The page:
New Jersey. The Garden State. The land of extremely high taxes, corrupt politicians, and (often) broken roads. But at least we have the second cheapest gas in the coun–wait, what?
Is our gas tax going up tomorrow?
On October 23, 2016, Chris Christie signed legislation which raises our gas tax by 23 cents per gallon. If you live in the Garden State, then your gas bill will go from the second lowest in the country to the seventh highest.
Why do we live here again? It must be the weather!
There is a saving grace to this legislation, and it directly impacts your estate plan.
First, let’s discuss the new law. The “gas tax bill” calls for a 23 cents per gallon increase. In total, our gas tax will be 37.5 cents a gallon. The tax increases are supposed to generate $1.23 billion a year for the Transportation Trust Fund. According to the American Automobile Association, this will cost the average driver about $170 more a year.
That’s the bad news. And for people like me who drive all the time, it’s very bad news.
But for my estate planning clients, it’s a Game Changer.
In exchange for the gas tax increase, our governor negotiated a raise to the estate tax. As I’ve written before, New Jersey currently has the worst estate tax in the country, with an exemption of $675,000. This means that for estates over $675,000, the amount of tax owed to New Jersey could get as high as 16% (in the most extreme cases). If you own a home and an insurance policy and a few retirement assets your kids will probably have to pay something to New Jersey.
However, that seems to be changing. In exchange for the raise in the gas tax, the New Jersey estate tax exemption will be raised from $675,000, to $2,000,000 in 2017, and eventually fully repealed in 2018.
This is huge. I can’t tell you how many times I meet with clients who do not want to leave New Jersey, but they feel compelled to leave because they do not want our legislature getting their hard-earned money.
According to NJ.com, about 3,500 estates are subject to the estate tax each year. The richest 94 estates paid an average of $1.2 million. The non-partisan New Jersey Office of Legislative Services has estimated that the estate tax elimination should decrease the budget by $16 million in 2017, $116 million in 2018, and $320 million in 2019.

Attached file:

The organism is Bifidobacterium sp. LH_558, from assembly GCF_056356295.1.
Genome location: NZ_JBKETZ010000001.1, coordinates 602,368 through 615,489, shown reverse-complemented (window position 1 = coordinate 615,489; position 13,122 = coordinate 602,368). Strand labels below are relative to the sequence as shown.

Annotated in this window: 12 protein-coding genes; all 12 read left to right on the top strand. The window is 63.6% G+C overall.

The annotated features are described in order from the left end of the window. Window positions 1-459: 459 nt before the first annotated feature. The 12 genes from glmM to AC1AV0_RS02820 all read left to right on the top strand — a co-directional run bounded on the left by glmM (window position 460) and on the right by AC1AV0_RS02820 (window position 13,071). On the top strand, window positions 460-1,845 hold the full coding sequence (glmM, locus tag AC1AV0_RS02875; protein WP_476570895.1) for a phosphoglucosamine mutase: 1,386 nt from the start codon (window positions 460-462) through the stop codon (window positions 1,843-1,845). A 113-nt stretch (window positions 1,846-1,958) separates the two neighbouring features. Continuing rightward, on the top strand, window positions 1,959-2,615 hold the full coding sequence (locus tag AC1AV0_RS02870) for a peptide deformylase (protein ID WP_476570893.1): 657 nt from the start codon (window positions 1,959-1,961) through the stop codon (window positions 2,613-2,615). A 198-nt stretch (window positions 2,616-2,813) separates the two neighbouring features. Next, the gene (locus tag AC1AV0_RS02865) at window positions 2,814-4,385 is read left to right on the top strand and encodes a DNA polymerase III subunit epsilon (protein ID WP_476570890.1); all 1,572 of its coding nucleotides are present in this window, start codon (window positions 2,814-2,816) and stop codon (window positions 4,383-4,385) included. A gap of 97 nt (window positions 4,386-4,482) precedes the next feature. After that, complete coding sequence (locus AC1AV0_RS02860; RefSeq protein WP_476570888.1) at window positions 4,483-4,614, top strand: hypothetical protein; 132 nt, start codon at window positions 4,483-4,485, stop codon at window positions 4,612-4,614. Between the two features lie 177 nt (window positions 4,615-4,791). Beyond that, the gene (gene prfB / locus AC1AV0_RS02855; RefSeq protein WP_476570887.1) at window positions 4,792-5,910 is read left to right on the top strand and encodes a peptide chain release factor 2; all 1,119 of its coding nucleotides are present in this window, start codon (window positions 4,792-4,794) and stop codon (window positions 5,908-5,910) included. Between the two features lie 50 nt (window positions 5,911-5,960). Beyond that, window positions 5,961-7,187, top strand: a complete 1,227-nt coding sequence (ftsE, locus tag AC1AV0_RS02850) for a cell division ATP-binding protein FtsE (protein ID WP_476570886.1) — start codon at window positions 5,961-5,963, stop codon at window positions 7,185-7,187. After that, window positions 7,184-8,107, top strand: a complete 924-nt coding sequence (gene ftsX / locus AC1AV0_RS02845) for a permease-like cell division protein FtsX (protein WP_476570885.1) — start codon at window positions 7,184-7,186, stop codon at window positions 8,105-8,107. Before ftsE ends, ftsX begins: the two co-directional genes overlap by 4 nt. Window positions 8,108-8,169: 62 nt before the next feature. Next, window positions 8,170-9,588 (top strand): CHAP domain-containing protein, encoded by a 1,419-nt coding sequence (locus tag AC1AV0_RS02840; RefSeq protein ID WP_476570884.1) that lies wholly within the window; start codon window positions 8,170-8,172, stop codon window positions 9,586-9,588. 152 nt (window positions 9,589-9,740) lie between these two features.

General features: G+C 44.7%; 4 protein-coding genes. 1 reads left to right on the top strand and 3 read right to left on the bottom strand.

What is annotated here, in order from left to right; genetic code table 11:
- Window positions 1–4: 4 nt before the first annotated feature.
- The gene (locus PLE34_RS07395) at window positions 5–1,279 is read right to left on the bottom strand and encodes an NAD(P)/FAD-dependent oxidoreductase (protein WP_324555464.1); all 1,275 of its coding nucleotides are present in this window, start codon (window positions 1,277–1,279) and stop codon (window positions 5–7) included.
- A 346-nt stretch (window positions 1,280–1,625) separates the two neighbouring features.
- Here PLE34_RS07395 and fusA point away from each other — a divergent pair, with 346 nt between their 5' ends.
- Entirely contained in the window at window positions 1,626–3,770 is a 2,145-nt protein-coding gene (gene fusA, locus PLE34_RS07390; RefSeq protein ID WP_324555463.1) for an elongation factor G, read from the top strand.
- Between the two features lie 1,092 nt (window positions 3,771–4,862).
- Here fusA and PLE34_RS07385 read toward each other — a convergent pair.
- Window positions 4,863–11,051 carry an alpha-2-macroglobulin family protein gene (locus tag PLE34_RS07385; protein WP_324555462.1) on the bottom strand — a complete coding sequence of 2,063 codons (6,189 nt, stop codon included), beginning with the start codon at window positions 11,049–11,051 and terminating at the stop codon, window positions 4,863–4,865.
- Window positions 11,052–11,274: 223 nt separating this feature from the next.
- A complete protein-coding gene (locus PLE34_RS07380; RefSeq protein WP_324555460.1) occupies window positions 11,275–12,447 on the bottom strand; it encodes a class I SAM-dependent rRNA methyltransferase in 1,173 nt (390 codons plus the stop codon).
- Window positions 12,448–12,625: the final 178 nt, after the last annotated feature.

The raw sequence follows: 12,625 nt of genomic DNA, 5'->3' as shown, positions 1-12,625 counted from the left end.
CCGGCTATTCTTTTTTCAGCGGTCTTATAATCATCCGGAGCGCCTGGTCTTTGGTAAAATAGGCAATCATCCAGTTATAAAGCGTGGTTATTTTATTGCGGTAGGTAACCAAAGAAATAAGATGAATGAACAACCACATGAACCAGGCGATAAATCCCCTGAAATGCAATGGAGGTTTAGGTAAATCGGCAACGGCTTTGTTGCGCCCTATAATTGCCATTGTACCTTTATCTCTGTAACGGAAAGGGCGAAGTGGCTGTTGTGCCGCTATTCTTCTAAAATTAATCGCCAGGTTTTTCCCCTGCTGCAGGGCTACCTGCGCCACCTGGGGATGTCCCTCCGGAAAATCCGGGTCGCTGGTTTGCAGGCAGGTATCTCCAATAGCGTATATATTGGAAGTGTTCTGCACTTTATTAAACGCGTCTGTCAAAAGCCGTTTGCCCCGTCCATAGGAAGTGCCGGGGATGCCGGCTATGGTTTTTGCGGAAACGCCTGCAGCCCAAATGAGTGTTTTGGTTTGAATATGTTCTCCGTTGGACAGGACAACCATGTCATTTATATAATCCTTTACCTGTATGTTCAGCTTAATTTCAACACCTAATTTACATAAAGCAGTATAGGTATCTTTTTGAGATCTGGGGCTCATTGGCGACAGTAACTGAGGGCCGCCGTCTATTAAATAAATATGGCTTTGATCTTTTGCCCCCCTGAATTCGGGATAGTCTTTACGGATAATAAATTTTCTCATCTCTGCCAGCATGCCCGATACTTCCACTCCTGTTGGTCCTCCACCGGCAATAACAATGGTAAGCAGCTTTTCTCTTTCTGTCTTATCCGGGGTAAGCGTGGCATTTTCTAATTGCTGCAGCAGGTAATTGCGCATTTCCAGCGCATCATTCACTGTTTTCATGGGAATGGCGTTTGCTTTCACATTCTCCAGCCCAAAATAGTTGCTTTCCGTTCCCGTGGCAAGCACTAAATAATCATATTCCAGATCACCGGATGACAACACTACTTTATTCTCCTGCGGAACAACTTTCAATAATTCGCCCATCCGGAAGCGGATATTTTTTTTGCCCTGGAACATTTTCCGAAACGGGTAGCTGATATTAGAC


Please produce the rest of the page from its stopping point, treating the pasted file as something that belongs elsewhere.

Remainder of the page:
What those numbers do not account for are all the people (many of my clients included) who have left the state because of our crazy estate tax. My hope is that, what New Jersey loses in estate tax, it will gain in income tax. I can personally think of dozens of clients who will now stay in New Jersey because of estate tax change.
There is more good news. The Earned Income Tax Credit will get a rise from 30% to 35% (the federal level). For retirees, the news is also positive. Currently, a married couple who files jointly can exclude the first $20,000 in retirement income from state income taxes. The gas tax bill increases that number to $100,000 for married filing jointly, $75,000 for individuals, and $50,000 for married filing separately. There is also another tax exemption for veterans.
A question I’ve been getting a lot – do I need to change my documents? Yes, and no. If your estate plan is older than 10 years, you probably should have someone look at your plan immediately. Older plans often forced people to set aside money (in a Credit Shelter Trust) to save on New Jersey estate taxes after the death of the first spouse. But if there is no New Jersey estate tax, then there is no reason to make your money harder to access.
On the other hand, none of my clients have to change their plans because we made setting aside the money in a Credit Shelter Trust an option, but not the only option. Many other attorneys have done the same thing, which is why you may or may not be OK. If you would like me to take a look at your plan (for free) send me an email and I’ll let you know if you’re covered.
As I write this on October 31, 2016, I know that tomorrow we will all wake up to a new day in New Jersey. If you drive you will suffer, but your children and heirs will not. Just another day in the Garden State!
If you or someone you know wants to make sure your estate plan is prepared for the estate tax situation, please feel free to call us at (908) 236-6457, or email me at firstname.lastname@example.org.